The School of Computer Science offers many technical resources for students. On this page you will see many of the technical offerings, along with extra information on how to take advantage of them during your time here. Learn more about what you get with your SCS account, how to take advantage of free software offerings for students, get tech tips to help you with your school year, and more!
Looking for a quick overview to help navigate?
Free Software Links
As a computer science student at Carleton, you have access to lots of free software that will help you throughout your time here. We have compiled a list of free software that you can get through the School of Computer Science, Carleton University, as a student, and generally free software that you can use for your school work and projects.
Some of the software includes:
- Microsoft Azure Development Tools for Teaching: A whole host of Microsoft professional development tools, for free! This includes everything from operating systems to professional development environments.
- MatLab: Looking to do some number crunching? MatLab is a programming environment built for mathematics, science, and engineering.
- MS Office 360: Need to edit some Word documents? Microsoft Office 360 is a browser-based Microsoft Office suite made freely available to you through your Carleton account.
For information on all of this software and more, check out our free software page.
Looking to learn about being in tech, aside from services we offer? Not sure what kind of laptop you need for computer science? We have a few guides designed to help integrate into the tech world. For more information, check out the links below:
- Keeping Safe Online: Learn all about protecting yourself from email phishing, nefarious pop-ups, and more!
- Laptop Suggestions : Learn about what makes for a good laptop for computer science.
- Backing Up Files: Learn about protecting your files from unforeseen events.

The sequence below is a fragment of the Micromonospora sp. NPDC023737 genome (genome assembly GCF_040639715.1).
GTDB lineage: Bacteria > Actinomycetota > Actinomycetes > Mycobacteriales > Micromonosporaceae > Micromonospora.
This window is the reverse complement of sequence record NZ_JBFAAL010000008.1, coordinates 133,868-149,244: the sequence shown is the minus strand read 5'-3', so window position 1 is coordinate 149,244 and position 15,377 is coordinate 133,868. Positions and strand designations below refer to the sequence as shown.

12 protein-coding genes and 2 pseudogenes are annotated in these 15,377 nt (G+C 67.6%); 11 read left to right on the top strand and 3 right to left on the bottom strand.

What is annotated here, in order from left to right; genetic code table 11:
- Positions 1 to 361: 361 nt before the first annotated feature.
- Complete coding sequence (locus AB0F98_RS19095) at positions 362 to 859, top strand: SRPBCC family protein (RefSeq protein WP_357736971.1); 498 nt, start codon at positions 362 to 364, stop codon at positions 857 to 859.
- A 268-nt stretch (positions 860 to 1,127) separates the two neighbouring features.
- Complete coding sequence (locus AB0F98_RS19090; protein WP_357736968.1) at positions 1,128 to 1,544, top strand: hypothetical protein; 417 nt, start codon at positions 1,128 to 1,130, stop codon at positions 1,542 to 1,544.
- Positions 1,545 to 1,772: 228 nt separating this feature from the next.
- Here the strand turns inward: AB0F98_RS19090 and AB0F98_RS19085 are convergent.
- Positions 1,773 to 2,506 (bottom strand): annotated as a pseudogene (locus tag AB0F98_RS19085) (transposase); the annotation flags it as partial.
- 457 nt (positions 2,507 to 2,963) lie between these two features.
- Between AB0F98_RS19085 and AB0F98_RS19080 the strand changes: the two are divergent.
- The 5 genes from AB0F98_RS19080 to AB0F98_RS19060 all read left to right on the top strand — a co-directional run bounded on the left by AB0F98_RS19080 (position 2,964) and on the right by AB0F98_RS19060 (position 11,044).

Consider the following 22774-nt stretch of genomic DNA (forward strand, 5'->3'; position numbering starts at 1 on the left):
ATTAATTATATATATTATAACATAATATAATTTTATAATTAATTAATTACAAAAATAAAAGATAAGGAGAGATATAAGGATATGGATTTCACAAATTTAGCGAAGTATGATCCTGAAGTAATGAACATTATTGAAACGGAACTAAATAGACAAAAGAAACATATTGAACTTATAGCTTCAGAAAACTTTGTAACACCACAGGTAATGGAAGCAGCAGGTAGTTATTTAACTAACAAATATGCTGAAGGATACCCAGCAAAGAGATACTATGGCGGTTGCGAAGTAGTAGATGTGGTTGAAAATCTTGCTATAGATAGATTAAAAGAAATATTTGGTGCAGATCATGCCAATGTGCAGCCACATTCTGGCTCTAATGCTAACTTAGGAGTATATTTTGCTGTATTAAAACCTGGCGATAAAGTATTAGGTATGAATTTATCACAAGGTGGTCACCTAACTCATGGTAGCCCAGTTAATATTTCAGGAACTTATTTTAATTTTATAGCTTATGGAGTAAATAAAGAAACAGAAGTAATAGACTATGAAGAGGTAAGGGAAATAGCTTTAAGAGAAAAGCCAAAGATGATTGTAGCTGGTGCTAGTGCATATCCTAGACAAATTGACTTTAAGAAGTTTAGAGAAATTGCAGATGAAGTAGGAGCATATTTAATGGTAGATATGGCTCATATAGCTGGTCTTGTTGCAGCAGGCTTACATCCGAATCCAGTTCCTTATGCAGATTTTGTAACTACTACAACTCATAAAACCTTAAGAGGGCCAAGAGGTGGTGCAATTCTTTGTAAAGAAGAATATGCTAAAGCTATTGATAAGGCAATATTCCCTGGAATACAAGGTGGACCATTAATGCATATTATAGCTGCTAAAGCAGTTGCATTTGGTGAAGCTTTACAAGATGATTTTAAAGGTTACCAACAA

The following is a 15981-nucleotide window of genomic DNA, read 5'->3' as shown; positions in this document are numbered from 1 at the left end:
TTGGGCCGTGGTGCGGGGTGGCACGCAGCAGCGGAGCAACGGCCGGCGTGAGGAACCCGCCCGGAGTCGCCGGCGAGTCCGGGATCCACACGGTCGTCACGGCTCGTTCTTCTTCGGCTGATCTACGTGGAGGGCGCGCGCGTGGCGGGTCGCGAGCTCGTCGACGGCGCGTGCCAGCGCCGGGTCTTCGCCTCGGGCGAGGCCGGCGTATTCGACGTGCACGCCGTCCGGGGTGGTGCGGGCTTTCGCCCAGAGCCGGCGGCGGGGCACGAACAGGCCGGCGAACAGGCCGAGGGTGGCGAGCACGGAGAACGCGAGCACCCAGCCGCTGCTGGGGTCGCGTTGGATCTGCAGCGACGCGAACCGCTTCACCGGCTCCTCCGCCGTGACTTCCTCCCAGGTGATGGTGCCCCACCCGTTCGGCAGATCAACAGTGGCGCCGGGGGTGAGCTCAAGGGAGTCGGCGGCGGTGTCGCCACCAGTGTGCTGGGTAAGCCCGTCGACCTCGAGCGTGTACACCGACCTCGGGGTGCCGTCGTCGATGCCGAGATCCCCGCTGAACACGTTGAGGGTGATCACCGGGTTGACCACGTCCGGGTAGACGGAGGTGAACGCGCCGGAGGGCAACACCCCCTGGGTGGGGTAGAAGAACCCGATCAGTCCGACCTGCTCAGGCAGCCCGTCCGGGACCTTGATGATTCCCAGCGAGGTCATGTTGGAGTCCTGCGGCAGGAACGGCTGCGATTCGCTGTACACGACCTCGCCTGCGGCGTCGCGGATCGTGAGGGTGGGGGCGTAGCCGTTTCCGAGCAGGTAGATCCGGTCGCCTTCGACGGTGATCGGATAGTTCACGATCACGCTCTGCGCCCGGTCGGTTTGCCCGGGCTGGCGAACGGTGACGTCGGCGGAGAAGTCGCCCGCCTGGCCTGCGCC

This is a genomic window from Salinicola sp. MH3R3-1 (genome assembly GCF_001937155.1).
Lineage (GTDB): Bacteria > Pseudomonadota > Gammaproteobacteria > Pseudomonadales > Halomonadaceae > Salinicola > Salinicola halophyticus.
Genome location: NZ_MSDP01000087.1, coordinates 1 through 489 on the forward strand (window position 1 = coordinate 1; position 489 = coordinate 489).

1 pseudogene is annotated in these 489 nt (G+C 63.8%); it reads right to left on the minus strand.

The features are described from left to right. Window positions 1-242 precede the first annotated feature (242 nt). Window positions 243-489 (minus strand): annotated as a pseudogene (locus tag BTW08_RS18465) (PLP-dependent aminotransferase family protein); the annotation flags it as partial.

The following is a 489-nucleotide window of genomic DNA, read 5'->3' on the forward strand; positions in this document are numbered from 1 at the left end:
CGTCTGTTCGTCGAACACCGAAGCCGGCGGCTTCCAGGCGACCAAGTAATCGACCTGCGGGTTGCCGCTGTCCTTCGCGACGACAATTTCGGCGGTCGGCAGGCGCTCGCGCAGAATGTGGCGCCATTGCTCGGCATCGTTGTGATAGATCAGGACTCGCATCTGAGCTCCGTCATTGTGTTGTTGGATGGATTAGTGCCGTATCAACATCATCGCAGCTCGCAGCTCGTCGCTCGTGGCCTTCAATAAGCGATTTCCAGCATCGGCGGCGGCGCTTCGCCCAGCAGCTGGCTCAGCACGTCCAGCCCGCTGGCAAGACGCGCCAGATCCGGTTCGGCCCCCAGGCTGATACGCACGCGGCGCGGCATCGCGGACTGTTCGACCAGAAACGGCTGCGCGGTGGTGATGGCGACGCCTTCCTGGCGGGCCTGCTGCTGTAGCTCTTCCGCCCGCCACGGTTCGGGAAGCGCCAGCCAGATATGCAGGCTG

Whether you need a quick troubleshooting guide, to learn more about the services you use, or in-person support for your courses and course technologies, we are here to help! There are lots of different ways you can get help through the SCS.
First Step: Troubleshooting
If you are working with a new piece of software or are receiving an error that you can’t fix, you should seek out some troubleshooting steps to see if there is an easy fix.
Our Troubleshooting and Quick-Start Guide lists common issues that occur when using course software such as VirtualBox, OpenStack, and GPU computing. These concise guides for getting started with software and quick-fixes for common problems. This is a good place to start for any problems with course software.
Second Step: Learn More
Another valuable resource is this page! In addition to our concise quick-start guides we have also built articles that explain a bit more about the software. Before trying to get in-person help, it is valuable and time saving to try and understand a bit more about the software you are working with. Here are some of the support pages for commonly used software:
- VirtualBox Technical Support
- OpenStack Technical Support
- Microsoft OneDrive Technical Support
- NextCloud Technical Support
- GPU Computing Technical Support
- SCS Account Technical Support
Third Step: In-Person Support
If you can not solve the issue on your own, we are available to help. Our In-Person Support Guide points you in the right direction to get support with academics, tech, and student affairs.
Your SCS Account (Windows, Linux, OpenStack, NextCloud)
As a member of the School of Computer Science, you have an SCS Account which is separate from your MyCarletonOne account. Your SCS credentials are used for many different services accounts, including logging into the SCS computer labs, remote access to SCS Linux servers, the OpenStack cloud computing interface, and NextCloud storage and collaboration tools.
For more information on your SCS account, including how to create a new account and how to change your password, visit the Accounts Support page.
To create a new account, or to update the password of your existing account, you can use the Online Account Management Form.
Free Remote Storage
Need some extra storage? Looking to make some remote backups of your files? We have you covered!
The SCS and Carleton University provide multiple ways to keep your files safe, remotely. Why use remote storage? We all know that we should be backing up our files, but if you only store you files on physical media that is grouped together, it could all be lost at the same time. By having both physical backups and remote backups, you make sure that your files will be available somewhere. In addition to backups, your remote storage gives you the benefit of accessing your files from anywhere! This makes it easy to transfer files between virtual machines, OpenStack, lab computers, and your own computers. You can even access the files from your phone!